Once these are overcome, perhaps, finally, we can stop debating the potential benefits of offsite and start counting on them
Every major review of the construction industry has in some way recommended a move towards offsite construction – from the kind of partnering essential for innovation in offsite suggested by Latham in back in 1994, capital investment into R+D and innovation by Egan and later Farmer, and the potential for efficiencies of off-site construction described by Sebastian James - specifically for the schools sector - in 2011. However, very little has changed over this near quarter of a century period. As an advocate of offsite over this period I’ve been disappointed that the transformation I expected in our industry hasn’t materialised. Less than 5% of what we build in the UK utilises offsite methods.
The case for offsite is in my view unequivocal and I don’t have room to repeat here. Rather, I would like to focus on the two major barriers to more widespread use of offsite and how to overcome them. The first is perception. The baby-boomer generation, now in the majority of those responsible for commissioning new buildings, have had bad experiences of temporary classroom accommodation that has long outlived its design life. These people need to understand that temporary buildings are just that. Permanent offsite construction can be designed and manufactured to the highest specification. If a building can be constructed in a cold wet muddy field, it can surely be manufactured better in a clean, dry, safe factory setting.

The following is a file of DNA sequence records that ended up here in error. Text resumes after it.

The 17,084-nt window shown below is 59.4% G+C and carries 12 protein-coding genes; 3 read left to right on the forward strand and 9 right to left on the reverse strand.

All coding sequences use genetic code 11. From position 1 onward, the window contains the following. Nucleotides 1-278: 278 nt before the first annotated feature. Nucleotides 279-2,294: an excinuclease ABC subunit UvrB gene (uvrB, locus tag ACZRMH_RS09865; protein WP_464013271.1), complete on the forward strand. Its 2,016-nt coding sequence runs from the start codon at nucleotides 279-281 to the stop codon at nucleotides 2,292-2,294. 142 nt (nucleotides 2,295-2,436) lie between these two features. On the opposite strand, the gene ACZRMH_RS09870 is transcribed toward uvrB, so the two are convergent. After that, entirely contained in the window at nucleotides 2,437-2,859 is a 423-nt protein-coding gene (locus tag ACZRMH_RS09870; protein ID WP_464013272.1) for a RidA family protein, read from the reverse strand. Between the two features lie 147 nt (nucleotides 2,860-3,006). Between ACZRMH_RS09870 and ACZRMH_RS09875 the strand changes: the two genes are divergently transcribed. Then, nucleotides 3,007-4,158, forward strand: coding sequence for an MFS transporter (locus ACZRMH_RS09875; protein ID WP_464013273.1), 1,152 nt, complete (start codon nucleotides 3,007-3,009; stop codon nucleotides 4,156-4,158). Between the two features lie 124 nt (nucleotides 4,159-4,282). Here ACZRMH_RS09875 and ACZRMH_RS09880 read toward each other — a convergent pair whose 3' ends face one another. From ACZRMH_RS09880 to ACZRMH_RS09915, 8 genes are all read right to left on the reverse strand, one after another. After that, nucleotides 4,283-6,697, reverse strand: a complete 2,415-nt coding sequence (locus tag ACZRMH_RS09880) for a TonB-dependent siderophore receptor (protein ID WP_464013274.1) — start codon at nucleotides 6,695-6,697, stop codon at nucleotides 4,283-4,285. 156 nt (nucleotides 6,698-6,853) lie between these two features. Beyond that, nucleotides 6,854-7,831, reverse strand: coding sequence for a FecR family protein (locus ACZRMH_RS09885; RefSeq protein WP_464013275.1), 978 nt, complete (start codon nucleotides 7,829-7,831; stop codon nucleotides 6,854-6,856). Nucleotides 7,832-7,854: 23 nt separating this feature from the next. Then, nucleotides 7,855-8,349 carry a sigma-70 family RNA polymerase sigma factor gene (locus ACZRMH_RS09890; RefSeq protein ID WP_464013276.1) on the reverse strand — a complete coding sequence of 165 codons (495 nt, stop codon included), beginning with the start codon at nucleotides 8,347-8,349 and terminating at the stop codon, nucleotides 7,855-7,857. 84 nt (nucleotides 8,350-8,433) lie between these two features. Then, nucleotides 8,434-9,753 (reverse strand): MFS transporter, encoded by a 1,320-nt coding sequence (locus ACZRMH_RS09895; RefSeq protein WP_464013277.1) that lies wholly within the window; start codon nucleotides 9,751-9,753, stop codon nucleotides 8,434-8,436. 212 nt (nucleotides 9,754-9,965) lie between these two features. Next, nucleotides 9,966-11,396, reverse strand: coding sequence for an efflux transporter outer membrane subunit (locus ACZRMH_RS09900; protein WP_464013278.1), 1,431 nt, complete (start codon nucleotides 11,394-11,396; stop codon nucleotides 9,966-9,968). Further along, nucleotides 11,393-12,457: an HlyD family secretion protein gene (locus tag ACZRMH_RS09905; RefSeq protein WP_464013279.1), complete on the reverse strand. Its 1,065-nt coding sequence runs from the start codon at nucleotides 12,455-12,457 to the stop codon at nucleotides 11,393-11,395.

The second major barrier lies in the capacity of the offsite sector. Modular builders are generally relatively small players in the industry, and except for some notable exceptions like Laing O’Rourke, major contractors have not wholly embraced offsite. There’s a lack of investment in offsite development that conveniently reaffirms the traditional contractor model.
However, the industry is potentially facing a crisis point that will force it to change whether it wants to or not. We have a growing younger population that needs school places and homes. We have an ageing workforce and a loss of traditional skills that will only be exacerbated by Brexit. Traditional construction cannot keep pace. According to Harold and McKinsey Global Project Database only 69% of building projects are being completed on time and only 40% on budget. Those statistics show how broken our current approach is.
So what do we need to do to effect change? To build more, better, faster, and smarter?
Major contractors need to invest in manufacturing capability, either in their own manufacturing capability or through building partnerships with ‘modular’ builders to increase capacity in offsite construction. Government needs to play its part, investing in training, skills, and infrastructure as well as guaranteeing work flow of public spending. As an industry we need to educate and improve the public’s perception of offsite technology and the financial sector needs to underwrite it. Architects and designers need to embrace new technologies, nurture ideas and creativity that is manifest in offsite instead of turning their noses up at it. The logistics of offsite are something we can only solve through collaboration between clients, designers, contractors, and manufacturers. New types of relationships need to be forged in this landscape. I believe that research partnerships between experienced designers and major contractors are pivotal to deliver the innovation and transformation our industry so badly needs.
The impact of BIM in this arena shouldn’t be underestimated. Effective off-site construction needs to be planned and designed from the outset. This is where BIM can play a huge part by enabling manufacturing design decisions to be made much earlier than in a traditional construction process. This is a technical game-changer that will enable offsite to fulfil its clear potential.
Perhaps, finally, we can stop debating the potential benefits of offsite and start counting on them.